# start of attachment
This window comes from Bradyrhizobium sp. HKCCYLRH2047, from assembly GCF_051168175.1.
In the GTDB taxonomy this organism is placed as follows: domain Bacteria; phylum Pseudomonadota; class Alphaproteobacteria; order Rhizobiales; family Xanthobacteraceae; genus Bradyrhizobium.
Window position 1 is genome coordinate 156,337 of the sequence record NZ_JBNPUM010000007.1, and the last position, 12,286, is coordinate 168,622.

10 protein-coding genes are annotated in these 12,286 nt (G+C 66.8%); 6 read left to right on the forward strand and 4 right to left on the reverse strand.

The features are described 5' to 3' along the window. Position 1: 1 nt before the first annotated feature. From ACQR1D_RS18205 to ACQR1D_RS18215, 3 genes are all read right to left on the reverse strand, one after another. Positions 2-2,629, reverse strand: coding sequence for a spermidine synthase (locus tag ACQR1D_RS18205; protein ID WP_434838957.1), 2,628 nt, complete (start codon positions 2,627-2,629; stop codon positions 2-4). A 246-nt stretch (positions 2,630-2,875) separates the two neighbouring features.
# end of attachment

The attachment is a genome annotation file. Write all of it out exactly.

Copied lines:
This window comes from Bradyrhizobium sp. HKCCYLRH2047, from assembly GCF_051168175.1.
In the GTDB taxonomy this organism is placed as follows: domain Bacteria; phylum Pseudomonadota; class Alphaproteobacteria; order Rhizobiales; family Xanthobacteraceae; genus Bradyrhizobium.
Window position 1 is genome coordinate 156,337 of the sequence record NZ_JBNPUM010000007.1, and the last position, 12,286, is coordinate 168,622.

10 protein-coding genes are annotated in these 12,286 nt (G+C 66.8%); 6 read left to right on the forward strand and 4 right to left on the reverse strand.

The features are described 5' to 3' along the window. Position 1: 1 nt before the first annotated feature. From ACQR1D_RS18205 to ACQR1D_RS18215, 3 genes are all read right to left on the reverse strand, one after another. Positions 2-2,629, reverse strand: coding sequence for a spermidine synthase (locus tag ACQR1D_RS18205; protein ID WP_434838957.1), 2,628 nt, complete (start codon positions 2,627-2,629; stop codon positions 2-4). A 246-nt stretch (positions 2,630-2,875) separates the two neighbouring features.